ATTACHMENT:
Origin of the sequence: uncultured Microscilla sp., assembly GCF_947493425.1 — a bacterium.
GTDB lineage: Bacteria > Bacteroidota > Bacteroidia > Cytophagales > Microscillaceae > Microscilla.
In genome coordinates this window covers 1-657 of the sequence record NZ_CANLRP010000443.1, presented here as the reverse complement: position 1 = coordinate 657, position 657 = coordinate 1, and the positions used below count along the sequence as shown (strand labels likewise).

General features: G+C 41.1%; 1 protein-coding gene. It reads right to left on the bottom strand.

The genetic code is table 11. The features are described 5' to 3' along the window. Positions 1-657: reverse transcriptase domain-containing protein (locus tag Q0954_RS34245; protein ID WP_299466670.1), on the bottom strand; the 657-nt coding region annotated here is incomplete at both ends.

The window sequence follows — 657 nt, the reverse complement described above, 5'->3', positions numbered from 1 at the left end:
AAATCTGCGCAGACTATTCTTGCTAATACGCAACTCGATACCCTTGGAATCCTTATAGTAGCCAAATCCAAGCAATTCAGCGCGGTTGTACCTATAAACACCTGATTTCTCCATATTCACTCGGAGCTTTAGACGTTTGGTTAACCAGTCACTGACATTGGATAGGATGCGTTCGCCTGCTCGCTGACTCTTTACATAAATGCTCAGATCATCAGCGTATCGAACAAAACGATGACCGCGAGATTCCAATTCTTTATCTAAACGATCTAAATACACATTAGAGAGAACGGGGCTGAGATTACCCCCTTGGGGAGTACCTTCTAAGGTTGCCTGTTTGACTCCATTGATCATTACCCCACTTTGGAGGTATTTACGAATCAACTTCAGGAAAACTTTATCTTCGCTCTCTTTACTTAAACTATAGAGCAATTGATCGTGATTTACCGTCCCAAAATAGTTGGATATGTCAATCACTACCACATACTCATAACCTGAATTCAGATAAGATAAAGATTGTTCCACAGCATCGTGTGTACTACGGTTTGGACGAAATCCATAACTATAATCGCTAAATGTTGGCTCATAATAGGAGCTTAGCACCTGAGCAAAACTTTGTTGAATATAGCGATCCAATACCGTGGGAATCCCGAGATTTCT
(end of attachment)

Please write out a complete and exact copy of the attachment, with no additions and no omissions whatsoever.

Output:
Origin of the sequence: uncultured Microscilla sp., assembly GCF_947493425.1 — a bacterium.
GTDB lineage: Bacteria > Bacteroidota > Bacteroidia > Cytophagales > Microscillaceae > Microscilla.
In genome coordinates this window covers 1-657 of the sequence record NZ_CANLRP010000443.1, presented here as the reverse complement: position 1 = coordinate 657, position 657 = coordinate 1, and the positions used below count along the sequence as shown (strand labels likewise).

General features: G+C 41.1%; 1 protein-coding gene. It reads right to left on the bottom strand.

The genetic code is table 11. The features are described 5' to 3' along the window. Positions 1-657: reverse transcriptase domain-containing protein (locus tag Q0954_RS34245; protein ID WP_299466670.1), on the bottom strand; the 657-nt coding region annotated here is incomplete at both ends.

The window sequence follows — 657 nt, the reverse complement described above, 5'->3', positions numbered from 1 at the left end:
AAATCTGCGCAGACTATTCTTGCTAATACGCAACTCGATACCCTTGGAATCCTTATAGTAGCCAAATCCAAGCAATTCAGCGCGGTTGTACCTATAAACACCTGATTTCTCCATATTCACTCGGAGCTTTAGACGTTTGGTTAACCAGTCACTGACATTGGATAGGATGCGTTCGCCTGCTCGCTGACTCTTTACATAAATGCTCAGATCATCAGCGTATCGAACAAAACGATGACCGCGAGATTCCAATTCTTTATCTAAACGATCTAAATACACATTAGAGAGAACGGGGCTGAGATTACCCCCTTGGGGAGTACCTTCTAAGGTTGCCTGTTTGACTCCATTGATCATTACCCCACTTTGGAGGTATTTACGAATCAACTTCAGGAAAACTTTATCTTCGCTCTCTTTACTTAAACTATAGAGCAATTGATCGTGATTTACCGTCCCAAAATAGTTGGATATGTCAATCACTACCACATACTCATAACCTGAATTCAGATAAGATAAAGATTGTTCCACAGCATCGTGTGTACTACGGTTTGGACGAAATCCATAACTATAATCGCTAAATGTTGGCTCATAATAGGAGCTTAGCACCTGAGCAAAACTTTGTTGAATATAGCGATCCAATACCGTGGGAATCCCGAGATTTCT